Back in the 80s, Guernsey’s Auctions president Arlan Ettinger got a tip from a consigner about an elderly woman in Georgia who owned an early 1950s Maserati racecar. Ettinger knew the brand only made about 20 racecars per year during that period of time, and he was skeptical about the veracity of this rumor.
As fate would have it, a picker (one who finds rare and unusual vintage items) from Georgia contacted Ettinger a couple of weeks later. The auction executive took a chance and hired him to find the mysterious Maserati racecar owner. As it turned out, the picker led Ettinger to not just the rare Maserati but a 1933 Rolls-Royce 20/25 shooting brake that is up for auction this week.
Mrs. Logan Lewis, whom the picker tracked down, was 88 years old at the time. When Ettinger called her she confirmed that indeed she did have a Maserati in her barn; it has been sitting there, sealed in the building, since her husband’s death in the 1960s. She closed the doors and hadn’t seen it since, nearly a quarter of a century later. Lewis told Ettinger she didn’t know which model it was, but he knew it had to be very valuable.
“I told her we had an auction coming up and it would sell for a lot of money,” Ettinger told Lewis. “She said, ‘I don’t need the money, so thanks but no thanks.’ I tried a few times with her and the auction came and went and I didn’t get anywhere.”
Weeks later, Lewis called Ettinger out of the blue.
She told him that she grew up in Wisconsin and married a southern gentleman, so she hadn’t been back home in many years. Lewis said she liked Ettinger’s Northern accent and asked if she could call him occasionally to chat. Over the course of a few months, they had a series of casual conversations and didn’t mention the racecar until one day she said, “Remember that Maserati we talked about? If you’d like to come on down, you could see it.”
Ettinger booked the first plane he could find to Macon.
“I arrived and there was a small barn on a lovely property,” Ettinger remembers. “I borrowed a shovel and dug the dirt away from the door that had been accumulating for decades. There was this beautiful Maserati that was clearly a predecessor to the birdcage Maserati, one of the world’s most magnificent machines. It was a dream to see it.”
Ettinger decided to make her an offer to buy it for himself and tossed out a generous number because he didn’t want to cheat her. Lewis responded, “Are you insane to pay me that much?” She insisted on calling Ettinger’s wife to make sure she was on board with him spending that kind of money. That afternoon, he rented a U-Haul and took his prize home.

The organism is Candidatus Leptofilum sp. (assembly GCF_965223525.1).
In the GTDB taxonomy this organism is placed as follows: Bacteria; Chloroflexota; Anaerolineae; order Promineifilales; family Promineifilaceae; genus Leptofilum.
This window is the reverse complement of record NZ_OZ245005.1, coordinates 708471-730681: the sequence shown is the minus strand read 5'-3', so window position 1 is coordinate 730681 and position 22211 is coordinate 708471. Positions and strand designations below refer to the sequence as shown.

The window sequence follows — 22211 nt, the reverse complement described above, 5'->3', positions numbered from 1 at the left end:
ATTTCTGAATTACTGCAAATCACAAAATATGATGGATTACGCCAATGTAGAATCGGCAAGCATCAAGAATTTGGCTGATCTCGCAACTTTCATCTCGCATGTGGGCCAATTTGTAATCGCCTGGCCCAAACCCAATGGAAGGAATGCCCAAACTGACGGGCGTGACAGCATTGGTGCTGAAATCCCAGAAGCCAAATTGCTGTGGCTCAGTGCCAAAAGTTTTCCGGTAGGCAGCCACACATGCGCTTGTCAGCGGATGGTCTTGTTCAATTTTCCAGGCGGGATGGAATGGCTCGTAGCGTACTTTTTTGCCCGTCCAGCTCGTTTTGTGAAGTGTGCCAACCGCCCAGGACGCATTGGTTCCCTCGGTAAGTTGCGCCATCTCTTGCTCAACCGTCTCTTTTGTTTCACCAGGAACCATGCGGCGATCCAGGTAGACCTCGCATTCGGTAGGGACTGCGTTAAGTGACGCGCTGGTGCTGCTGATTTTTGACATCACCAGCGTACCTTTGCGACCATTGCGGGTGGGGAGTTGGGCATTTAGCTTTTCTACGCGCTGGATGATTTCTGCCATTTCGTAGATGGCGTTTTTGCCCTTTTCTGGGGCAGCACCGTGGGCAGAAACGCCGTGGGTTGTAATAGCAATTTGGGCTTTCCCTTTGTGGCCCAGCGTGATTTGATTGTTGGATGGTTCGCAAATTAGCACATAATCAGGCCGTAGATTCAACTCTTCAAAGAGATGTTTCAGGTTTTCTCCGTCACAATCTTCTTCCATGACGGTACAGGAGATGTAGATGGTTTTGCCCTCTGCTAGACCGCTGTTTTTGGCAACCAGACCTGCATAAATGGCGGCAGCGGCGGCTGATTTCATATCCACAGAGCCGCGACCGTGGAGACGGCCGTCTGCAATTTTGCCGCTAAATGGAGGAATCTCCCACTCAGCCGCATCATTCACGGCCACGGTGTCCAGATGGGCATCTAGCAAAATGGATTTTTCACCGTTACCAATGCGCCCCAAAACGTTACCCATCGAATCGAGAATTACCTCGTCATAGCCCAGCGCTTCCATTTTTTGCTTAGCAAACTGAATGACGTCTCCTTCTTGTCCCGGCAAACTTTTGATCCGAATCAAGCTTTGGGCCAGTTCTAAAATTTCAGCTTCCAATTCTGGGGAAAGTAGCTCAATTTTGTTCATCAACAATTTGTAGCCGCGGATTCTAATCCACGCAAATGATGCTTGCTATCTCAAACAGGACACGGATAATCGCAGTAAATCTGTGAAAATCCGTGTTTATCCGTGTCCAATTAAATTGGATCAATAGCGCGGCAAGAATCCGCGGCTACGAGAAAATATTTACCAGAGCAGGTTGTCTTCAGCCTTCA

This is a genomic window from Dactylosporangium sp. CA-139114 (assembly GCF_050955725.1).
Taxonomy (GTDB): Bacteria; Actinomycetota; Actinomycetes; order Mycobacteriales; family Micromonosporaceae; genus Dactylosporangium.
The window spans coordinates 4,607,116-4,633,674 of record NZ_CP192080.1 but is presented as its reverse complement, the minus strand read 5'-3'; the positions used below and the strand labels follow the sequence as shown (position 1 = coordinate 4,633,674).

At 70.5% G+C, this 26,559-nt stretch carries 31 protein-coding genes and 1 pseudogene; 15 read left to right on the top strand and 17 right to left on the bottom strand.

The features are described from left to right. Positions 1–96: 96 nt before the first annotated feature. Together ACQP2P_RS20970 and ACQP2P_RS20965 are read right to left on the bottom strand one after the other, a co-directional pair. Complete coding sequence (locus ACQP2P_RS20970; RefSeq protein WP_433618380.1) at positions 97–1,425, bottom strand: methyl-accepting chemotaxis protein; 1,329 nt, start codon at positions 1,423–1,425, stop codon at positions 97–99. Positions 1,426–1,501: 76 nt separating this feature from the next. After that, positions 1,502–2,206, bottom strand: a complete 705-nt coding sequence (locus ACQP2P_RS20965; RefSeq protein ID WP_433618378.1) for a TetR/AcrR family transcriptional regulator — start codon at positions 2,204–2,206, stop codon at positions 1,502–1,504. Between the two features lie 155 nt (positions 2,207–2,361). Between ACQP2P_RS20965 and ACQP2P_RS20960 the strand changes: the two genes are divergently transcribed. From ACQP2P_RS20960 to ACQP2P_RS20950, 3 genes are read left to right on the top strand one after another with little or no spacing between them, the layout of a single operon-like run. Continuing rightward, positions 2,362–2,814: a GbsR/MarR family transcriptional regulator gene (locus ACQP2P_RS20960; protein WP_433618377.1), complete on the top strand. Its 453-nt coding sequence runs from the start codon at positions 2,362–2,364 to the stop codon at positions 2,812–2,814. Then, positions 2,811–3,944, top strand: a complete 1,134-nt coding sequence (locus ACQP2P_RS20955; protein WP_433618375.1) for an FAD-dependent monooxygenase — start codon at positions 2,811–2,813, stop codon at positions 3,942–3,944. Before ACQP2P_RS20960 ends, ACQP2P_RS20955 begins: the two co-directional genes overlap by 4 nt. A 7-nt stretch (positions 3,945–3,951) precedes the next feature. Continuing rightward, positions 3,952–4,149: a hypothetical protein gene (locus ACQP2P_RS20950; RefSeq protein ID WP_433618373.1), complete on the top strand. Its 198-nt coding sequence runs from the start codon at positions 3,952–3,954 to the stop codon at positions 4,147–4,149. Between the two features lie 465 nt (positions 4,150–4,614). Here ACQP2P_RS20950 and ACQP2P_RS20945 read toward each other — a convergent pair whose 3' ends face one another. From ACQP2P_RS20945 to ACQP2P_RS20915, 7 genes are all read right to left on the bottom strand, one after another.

“Mrs. Lewis became like a grandmother to me,” Ettinger told me. “She called me one day and said, ‘Do you want to see the other cars?’ I didn’t even know there was another barn. So I raced down and there were seven more cars, including a 1939 Jaguar SS 100, a late-40s XK120 Jaguar, an early Rolls from the 1910s, an interesting Chrysler, and the Rolls-Royce shooting brake.”
On the spot, Ettinger bought the SS 100, which he says was a fabulous-looking car; Humphrey Bogart once owned one and Jaguar didn’t make many of them. Not long after that visit, Lewis suffered a stroke and never fully recovered. After she passed away several years later, the auction house president received a call from her estate that she had specified in her will that she wanted Ettinger to personally auction off the rest of her cars. He agreed, with one caveat: he wanted to be able to bid on the Rolls-Royce shooting brake himself. (Where does the term “shooting brake” come from, anyway? I’ll let Peter explain it here.)
“I bought it honestly through a third party,” he told me. “Roughly 15 or more years after I fell in love with the Rolls-Royce, I finally got to buy it. We got it up north and got it running through a Rolls-Royce shop in Atlanta; it hadn’t been started for more than 30 or 40 years.”
Ettinger had the engine rebuilt by Pierce Reed, one of the leading Rolls Royce specialists in America, and he says now it runs like new.
The 1933 Rolls Royce shooting brake is believed to be one of fifty; less than 25 of that number half are still around. The shooting brake model is associated with names such as Andy Warhol (his sold for $750,000 some years back) and King Edward VIII (the Duke of Windsor), who secretly shuttled his paramour Wallis Simpson into Balmoral Castle in his. Ettinger’s Rolls-Royce was built in 1933 and bodied by Corsica, then purchased in London by Mr. and Mrs. Lewis.
According to Guernsey’s Auction House, after WWII the original Rolls-Royce body was replaced by the shooting brake body, crafted in the Channel Islands by Jersey Coachbuilders. Over the last seventy years, this gorgeous car has had only two owners: the Lewises and the Ettingers. Since Ettinger purchased it, he has entered it in several automotive Concours events, winning Best Unrestored Car, Best Rolls-Royce, People’s Choice, and Best in Show, among others.
The auction will take place virtually on Wednesday, May 12 at 3 p.m. ET via Liveauctioneers.com and Invaluable.com. It will sell for no reserve and is estimated to go for between $80,000 and $120,000, which sounds like an incredible steal for this one-off, all-original Rolls.
“I take care of my things and it has been a much-beloved object,” Ettinger says. “My children grew up in it and we’d take it to special events; I will feel a little sad to sell it.”
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